8 min read

Make (Remote) Meetings Work

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Tried-and-true strategies from a team that has worked remotely for years.

  1. Determine if a meeting is needed in the first place
  2. Prepare with an agenda
  3. Assign roles
  4. Open with audience participation
  5. Know your tools
  6. Don't let them be voice shy
  7. End on a high note

In June 2021, there was a discussion happening over on LinkedIn News under the hashtag, #MakeMeetingsWork. The central question of it was one you’ve probably struggled with yourself: How do we get the most out of our meetings? 

This was already a question that troubled corporate leaders for decades, before 2020 drove us all out of the board room and onto Zoom. As more and more companies investigate a future where they continue to stay remote at least part of the time, they have a whole slew of new challenges they must overcome in order to answer it. 

At PVM, we decided to go through some of the answers that respondents gave and pull out the most recurring and interesting pieces of advice that appeared. We’ve been a remote company since our founding a decade ago, so we have a pretty good idea of which parts deserved a spotlight. So, if you’re wondering how the discussion resonated with a company that really knows its stuff, feel free to consider the following your definitive roadmap for squeezing every drop of efficiency and creativity out of your remote meetings.  

1. Use a tier system to determine if a meeting is needed in the first place 

Before scheduling any meeting, always ask yourself: Does this absolutely need to be a meeting? And if yes, is everyone I’m planning on inviting necessary for this? 

Keith Ferrazzi of the Greenlight Research Institute recommends assigning degrees of importance and urgency to any goals that might be achieved by a meeting and using the resulting tier system to guide a path forward.  

  • For low-urgency items, try other avenues first: phone calls, emails, instant messages, etc. Methods such as these should always be the first plan of attack.  
  • At the next level is the subject of this blog: remote meetings. Even when scheduling these, it’s important to be mindful of the value of your employees’ time. How many people really need to be there? Will you get a better ROI if you let them work on their regular tasks instead? This is not to say that you should neglect to invite people to meetings where they can obviously glean value from regularly interacting with colleagues, but these days, you’re more likely to invite people to too many meetings rather than too few. It’s a good idea to curb this problem wherever you can.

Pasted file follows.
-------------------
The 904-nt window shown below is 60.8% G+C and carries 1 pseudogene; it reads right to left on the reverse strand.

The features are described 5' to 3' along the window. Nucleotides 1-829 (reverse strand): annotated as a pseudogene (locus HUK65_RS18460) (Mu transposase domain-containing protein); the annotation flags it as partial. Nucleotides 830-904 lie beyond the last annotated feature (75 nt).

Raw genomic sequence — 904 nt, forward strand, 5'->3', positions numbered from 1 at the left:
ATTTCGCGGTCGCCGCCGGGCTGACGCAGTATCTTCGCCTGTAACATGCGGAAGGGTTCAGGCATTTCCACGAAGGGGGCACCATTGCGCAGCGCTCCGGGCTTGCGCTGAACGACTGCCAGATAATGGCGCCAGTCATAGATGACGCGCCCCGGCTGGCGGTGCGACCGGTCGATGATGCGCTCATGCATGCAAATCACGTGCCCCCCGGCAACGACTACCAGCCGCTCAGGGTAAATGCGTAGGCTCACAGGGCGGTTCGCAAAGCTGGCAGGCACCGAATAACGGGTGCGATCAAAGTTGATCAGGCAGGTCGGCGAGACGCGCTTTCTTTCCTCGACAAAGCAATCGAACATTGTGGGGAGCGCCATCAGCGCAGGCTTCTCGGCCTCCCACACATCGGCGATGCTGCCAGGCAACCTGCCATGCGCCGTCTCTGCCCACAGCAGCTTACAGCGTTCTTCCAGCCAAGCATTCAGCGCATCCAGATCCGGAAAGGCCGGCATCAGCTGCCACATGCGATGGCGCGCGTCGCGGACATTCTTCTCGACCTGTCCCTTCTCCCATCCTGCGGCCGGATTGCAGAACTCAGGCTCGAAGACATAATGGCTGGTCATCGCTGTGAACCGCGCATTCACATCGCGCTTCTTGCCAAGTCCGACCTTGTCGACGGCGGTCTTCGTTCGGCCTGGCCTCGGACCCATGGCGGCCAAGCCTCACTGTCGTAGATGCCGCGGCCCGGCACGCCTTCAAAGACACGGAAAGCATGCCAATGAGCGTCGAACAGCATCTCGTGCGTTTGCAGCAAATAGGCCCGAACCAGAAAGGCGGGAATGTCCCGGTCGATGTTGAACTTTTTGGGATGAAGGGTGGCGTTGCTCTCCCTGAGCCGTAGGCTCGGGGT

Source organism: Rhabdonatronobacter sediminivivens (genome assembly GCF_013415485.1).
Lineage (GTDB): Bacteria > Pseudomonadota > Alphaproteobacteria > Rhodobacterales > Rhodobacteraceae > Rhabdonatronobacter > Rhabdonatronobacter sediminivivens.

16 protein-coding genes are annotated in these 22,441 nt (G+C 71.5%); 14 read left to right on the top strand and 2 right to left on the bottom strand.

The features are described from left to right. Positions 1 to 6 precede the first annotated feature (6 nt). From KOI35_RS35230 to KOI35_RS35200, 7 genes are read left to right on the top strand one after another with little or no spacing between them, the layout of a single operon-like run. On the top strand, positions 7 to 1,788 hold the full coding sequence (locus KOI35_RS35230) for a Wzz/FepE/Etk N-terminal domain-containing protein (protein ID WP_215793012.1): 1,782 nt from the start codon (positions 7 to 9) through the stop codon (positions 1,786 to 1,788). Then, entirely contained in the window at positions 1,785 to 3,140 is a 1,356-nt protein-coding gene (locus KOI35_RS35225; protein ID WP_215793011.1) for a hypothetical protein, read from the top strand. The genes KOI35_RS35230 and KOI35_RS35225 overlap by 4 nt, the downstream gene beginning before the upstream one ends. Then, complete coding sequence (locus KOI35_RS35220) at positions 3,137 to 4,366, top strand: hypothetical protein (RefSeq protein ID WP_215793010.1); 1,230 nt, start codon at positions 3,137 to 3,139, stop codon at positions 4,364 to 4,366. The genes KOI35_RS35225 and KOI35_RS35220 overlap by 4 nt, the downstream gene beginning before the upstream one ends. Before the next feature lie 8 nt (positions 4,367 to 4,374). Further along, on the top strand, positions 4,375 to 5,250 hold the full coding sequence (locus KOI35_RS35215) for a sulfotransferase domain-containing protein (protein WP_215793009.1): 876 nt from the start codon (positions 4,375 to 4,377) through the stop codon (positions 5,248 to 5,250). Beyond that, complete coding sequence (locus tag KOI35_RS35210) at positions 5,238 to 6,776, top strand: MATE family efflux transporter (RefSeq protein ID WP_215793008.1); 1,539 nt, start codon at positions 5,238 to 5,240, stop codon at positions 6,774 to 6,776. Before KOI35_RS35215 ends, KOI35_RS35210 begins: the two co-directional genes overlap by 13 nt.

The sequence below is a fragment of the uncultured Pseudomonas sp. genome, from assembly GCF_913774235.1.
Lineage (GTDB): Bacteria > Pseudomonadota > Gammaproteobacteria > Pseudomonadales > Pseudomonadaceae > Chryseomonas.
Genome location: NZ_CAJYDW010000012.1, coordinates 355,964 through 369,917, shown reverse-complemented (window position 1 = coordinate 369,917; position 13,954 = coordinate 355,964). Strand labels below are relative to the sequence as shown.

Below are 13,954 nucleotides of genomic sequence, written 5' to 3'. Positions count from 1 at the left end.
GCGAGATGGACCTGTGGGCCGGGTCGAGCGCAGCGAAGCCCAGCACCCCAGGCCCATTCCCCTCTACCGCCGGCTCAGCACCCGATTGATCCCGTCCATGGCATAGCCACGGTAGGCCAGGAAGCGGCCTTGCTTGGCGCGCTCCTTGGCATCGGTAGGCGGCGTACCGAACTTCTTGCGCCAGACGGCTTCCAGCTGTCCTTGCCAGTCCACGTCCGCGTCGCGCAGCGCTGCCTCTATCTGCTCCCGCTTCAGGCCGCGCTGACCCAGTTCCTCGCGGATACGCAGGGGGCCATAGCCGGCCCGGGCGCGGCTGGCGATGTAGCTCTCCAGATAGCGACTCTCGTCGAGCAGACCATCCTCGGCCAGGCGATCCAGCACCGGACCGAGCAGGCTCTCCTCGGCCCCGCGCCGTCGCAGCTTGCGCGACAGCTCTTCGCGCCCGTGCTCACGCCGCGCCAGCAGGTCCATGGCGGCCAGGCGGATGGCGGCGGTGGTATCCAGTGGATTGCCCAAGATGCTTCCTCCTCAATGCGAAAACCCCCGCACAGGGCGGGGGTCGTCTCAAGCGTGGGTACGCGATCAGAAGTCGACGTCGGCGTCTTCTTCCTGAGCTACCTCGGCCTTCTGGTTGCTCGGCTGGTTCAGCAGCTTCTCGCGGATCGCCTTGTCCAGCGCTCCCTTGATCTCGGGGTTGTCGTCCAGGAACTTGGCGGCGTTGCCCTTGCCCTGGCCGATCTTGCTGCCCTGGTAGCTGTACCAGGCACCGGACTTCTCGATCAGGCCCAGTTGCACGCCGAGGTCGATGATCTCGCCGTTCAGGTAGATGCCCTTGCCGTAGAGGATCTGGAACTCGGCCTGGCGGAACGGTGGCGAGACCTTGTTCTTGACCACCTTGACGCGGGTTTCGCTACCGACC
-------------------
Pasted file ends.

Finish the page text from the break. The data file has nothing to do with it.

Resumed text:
• At the highest tier is the in-person meeting. By reserving this measure for goals of the highest importance, you create a culture whereby your employees know to really bring their A-game where it is needed the most.  

2. Prepare with an agenda 

In 2008, Harvard and the World Health Organization recommended that surgeons add a very old-fashioned tool to their lineup: a checklist. Their research found that this simple method could reduce the risk of death by medical error by 40% or more.  

At the time, though, surgeons were slow to adopt the practice. Despite the well-documented evidence to the contrary, many insisted that they were already following all the steps that would appear on a checklist and didn’t need one to remember those steps. To some, such a simplistic approach felt juvenile and demeaning for someone who had worked so hard for their PhD; surely, they thought, if there was any group of people who had proven themselves too responsible to need a checklist, it was them. It took a lot of convincing to turn the tide on how this practice was viewed in the field.  

All of which is to say: a meeting agenda is not exactly a revolutionary idea, but you should treat it like one. Your company might be wildly successful, and your employees might be the most talented and hardworking in the field, but don’t let those achievements fool you into thinking that keeping up the basics is a waste of your time. A meeting agenda will force you to organize your thoughts before you get anyone else involved, and it shows respect to your meeting’s attendants by giving them plenty of time and information with which to prepare to offer their best insights during the meeting.  

Many, many respondents on the #MakeMeetingsWork thread mentioned not having enough time or enough information beforehand as a detriment to their own preparedness, and, by extension, their own productiveness. This is clearly a problem that is far too common considering it has such a simple and obvious solution: develop and send out that meeting agenda!